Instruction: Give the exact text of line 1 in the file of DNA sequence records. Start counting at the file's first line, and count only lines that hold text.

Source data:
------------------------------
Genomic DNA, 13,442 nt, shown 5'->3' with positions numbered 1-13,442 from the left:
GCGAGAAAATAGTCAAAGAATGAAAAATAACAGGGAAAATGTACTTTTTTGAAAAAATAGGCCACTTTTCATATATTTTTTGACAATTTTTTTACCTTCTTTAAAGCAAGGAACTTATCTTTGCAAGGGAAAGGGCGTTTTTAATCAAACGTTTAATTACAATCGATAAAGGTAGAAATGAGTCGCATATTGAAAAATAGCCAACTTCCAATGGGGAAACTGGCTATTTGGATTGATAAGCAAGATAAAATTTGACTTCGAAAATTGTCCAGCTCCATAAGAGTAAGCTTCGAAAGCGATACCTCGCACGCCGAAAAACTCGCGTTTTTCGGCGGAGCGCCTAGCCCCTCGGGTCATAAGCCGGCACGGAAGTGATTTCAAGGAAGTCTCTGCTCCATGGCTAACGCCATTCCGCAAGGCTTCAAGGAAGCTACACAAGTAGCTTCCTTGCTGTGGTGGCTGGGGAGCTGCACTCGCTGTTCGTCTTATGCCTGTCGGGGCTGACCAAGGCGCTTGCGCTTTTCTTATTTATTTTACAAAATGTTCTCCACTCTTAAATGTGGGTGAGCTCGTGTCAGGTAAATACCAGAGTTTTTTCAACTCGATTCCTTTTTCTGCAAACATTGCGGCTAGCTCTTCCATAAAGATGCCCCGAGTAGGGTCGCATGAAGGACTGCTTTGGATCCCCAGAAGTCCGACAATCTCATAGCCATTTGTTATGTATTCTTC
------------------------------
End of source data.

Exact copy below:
Genomic DNA, 13,442 nt, shown 5'->3' with positions numbered 1-13,442 from the left: